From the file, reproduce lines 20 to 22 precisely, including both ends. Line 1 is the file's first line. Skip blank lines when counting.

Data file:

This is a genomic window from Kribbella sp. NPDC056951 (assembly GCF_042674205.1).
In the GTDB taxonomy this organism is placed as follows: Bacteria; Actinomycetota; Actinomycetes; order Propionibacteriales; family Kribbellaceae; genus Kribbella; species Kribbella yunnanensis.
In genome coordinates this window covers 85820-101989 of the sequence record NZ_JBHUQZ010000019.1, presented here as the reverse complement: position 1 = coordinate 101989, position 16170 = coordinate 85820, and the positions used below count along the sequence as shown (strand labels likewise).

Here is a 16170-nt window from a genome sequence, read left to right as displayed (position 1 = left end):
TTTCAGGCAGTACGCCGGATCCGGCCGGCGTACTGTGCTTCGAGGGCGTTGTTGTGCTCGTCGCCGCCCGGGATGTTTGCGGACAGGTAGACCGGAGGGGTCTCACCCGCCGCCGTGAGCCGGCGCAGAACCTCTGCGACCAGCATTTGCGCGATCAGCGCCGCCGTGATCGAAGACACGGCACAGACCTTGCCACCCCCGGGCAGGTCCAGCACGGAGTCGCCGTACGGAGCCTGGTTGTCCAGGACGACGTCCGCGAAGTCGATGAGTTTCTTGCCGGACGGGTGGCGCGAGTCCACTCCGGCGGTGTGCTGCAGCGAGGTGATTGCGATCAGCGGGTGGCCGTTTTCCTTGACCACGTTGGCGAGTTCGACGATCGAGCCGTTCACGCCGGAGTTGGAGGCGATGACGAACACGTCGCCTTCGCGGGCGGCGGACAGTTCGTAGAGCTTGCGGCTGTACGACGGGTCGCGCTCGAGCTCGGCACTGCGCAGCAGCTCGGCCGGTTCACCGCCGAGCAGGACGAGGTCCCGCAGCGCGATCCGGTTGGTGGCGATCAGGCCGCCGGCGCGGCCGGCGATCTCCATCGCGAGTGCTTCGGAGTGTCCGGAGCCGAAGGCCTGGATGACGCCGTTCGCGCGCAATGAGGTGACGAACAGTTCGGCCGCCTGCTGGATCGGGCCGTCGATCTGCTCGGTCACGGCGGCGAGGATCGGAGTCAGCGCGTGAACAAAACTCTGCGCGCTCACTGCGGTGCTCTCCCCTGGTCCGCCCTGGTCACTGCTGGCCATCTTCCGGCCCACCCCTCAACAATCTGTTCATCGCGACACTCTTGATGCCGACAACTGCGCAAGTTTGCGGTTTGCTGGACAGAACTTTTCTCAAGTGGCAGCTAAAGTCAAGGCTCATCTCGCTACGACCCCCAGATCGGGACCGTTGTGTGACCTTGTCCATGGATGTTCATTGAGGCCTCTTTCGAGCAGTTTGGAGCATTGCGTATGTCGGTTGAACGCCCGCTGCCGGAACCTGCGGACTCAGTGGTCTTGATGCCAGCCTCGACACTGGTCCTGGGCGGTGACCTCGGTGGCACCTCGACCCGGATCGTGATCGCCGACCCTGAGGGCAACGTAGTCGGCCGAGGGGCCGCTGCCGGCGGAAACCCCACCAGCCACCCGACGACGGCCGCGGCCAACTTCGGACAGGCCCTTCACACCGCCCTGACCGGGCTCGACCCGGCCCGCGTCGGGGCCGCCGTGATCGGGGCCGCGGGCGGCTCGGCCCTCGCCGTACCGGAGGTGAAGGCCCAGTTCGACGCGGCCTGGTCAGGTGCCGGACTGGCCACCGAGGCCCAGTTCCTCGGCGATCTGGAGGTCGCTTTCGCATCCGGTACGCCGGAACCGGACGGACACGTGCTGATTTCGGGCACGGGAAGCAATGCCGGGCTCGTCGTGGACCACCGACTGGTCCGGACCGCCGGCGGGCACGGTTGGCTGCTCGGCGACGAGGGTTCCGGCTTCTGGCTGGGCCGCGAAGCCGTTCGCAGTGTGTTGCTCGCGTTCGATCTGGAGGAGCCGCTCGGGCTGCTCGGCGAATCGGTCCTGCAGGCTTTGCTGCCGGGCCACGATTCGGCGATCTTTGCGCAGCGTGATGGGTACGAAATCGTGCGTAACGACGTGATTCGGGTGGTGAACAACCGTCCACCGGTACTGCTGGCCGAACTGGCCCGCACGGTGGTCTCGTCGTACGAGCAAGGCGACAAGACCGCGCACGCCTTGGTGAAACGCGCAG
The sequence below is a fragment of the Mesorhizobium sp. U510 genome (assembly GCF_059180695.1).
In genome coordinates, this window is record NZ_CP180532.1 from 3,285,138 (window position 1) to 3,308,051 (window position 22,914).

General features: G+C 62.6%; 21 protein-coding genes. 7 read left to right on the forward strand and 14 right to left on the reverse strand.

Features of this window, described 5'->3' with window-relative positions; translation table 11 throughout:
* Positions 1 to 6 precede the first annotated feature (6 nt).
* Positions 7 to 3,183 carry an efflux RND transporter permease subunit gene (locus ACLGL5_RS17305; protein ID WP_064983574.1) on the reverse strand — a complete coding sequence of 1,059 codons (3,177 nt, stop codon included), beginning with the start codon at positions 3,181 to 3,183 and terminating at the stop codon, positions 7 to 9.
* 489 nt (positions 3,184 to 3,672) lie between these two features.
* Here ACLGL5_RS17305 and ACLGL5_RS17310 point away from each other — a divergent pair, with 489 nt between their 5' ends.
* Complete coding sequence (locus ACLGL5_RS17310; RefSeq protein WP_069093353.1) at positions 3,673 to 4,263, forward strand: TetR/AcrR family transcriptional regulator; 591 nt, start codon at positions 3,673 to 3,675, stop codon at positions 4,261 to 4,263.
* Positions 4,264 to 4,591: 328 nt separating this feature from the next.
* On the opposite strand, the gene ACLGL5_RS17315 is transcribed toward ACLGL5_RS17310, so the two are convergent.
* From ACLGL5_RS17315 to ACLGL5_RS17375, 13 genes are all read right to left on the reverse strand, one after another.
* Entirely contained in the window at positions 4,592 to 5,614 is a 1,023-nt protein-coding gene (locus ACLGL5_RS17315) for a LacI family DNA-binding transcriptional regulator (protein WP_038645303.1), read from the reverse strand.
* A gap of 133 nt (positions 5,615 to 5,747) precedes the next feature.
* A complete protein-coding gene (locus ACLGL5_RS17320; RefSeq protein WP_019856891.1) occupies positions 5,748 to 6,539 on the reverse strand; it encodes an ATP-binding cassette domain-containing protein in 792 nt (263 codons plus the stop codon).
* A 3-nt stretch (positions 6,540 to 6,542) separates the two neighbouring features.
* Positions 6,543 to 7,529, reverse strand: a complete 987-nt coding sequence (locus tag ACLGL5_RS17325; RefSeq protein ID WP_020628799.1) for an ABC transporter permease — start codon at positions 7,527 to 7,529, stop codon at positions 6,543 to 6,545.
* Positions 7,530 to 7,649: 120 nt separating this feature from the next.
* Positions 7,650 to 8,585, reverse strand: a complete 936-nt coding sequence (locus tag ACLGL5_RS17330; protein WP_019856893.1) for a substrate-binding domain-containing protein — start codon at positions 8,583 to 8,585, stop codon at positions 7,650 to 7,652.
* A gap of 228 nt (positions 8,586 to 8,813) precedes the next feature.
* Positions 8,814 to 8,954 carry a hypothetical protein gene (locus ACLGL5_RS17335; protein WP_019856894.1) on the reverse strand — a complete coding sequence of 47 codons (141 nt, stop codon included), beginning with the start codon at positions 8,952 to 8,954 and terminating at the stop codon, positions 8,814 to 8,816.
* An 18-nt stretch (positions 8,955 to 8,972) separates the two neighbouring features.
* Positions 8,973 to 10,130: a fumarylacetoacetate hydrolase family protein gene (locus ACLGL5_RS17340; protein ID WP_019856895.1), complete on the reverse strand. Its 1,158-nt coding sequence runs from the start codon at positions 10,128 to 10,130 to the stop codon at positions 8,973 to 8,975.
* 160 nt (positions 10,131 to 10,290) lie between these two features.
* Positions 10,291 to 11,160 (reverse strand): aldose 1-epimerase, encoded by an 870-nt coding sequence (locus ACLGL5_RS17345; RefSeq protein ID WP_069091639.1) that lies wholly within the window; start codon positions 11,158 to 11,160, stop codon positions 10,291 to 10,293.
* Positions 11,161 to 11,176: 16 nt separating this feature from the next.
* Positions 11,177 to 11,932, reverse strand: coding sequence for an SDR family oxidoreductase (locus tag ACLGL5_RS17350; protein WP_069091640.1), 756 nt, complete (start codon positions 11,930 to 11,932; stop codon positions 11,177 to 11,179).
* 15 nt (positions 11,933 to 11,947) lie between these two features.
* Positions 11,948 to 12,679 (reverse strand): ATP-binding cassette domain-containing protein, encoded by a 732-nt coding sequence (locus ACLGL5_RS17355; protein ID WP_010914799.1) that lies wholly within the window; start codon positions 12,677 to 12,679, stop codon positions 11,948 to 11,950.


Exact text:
* A complete protein-coding gene (locus ACLGL5_RS17320; RefSeq protein WP_019856891.1) occupies positions 5,748 to 6,539 on the reverse strand; it encodes an ATP-binding cassette domain-containing protein in 792 nt (263 codons plus the stop codon).
* A 3-nt stretch (positions 6,540 to 6,542) separates the two neighbouring features.
* Positions 6,543 to 7,529, reverse strand: a complete 987-nt coding sequence (locus tag ACLGL5_RS17325; RefSeq protein ID WP_020628799.1) for an ABC transporter permease — start codon at positions 7,527 to 7,529, stop codon at positions 6,543 to 6,545.